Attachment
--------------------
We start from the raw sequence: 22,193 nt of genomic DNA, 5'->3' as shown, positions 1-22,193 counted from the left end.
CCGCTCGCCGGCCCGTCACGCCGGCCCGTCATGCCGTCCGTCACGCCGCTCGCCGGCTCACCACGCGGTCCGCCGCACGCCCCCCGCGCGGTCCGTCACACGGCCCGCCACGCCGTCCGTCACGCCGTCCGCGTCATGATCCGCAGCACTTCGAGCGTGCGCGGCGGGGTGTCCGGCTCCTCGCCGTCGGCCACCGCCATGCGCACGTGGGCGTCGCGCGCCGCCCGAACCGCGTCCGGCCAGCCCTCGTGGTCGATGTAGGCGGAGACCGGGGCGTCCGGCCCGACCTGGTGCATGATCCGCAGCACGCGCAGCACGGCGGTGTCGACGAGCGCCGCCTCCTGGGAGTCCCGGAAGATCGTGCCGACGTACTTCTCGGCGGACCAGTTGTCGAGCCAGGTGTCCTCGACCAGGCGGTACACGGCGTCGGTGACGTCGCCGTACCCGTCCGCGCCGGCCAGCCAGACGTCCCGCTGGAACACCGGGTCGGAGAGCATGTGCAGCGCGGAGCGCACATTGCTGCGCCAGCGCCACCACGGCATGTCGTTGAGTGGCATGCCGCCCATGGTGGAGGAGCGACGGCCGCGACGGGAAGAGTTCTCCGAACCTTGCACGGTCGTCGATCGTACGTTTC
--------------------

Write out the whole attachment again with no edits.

We start from the raw sequence: 22,193 nt of genomic DNA, 5'->3' as shown, positions 1-22,193 counted from the left end.
CCGCTCGCCGGCCCGTCACGCCGGCCCGTCATGCCGTCCGTCACGCCGCTCGCCGGCTCACCACGCGGTCCGCCGCACGCCCCCCGCGCGGTCCGTCACACGGCCCGCCACGCCGTCCGTCACGCCGTCCGCGTCATGATCCGCAGCACTTCGAGCGTGCGCGGCGGGGTGTCCGGCTCCTCGCCGTCGGCCACCGCCATGCGCACGTGGGCGTCGCGCGCCGCCCGAACCGCGTCCGGCCAGCCCTCGTGGTCGATGTAGGCGGAGACCGGGGCGTCCGGCCCGACCTGGTGCATGATCCGCAGCACGCGCAGCACGGCGGTGTCGACGAGCGCCGCCTCCTGGGAGTCCCGGAAGATCGTGCCGACGTACTTCTCGGCGGACCAGTTGTCGAGCCAGGTGTCCTCGACCAGGCGGTACACGGCGTCGGTGACGTCGCCGTACCCGTCCGCGCCGGCCAGCCAGACGTCCCGCTGGAACACCGGGTCGGAGAGCATGTGCAGCGCGGAGCGCACATTGCTGCGCCAGCGCCACCACGGCATGTCGTTGAGTGGCATGCCGCCCATGGTGGAGGAGCGACGGCCGCGACGGGAAGAGTTCTCCGAACCTTGCACGGTCGTCGATCGTACGTTTC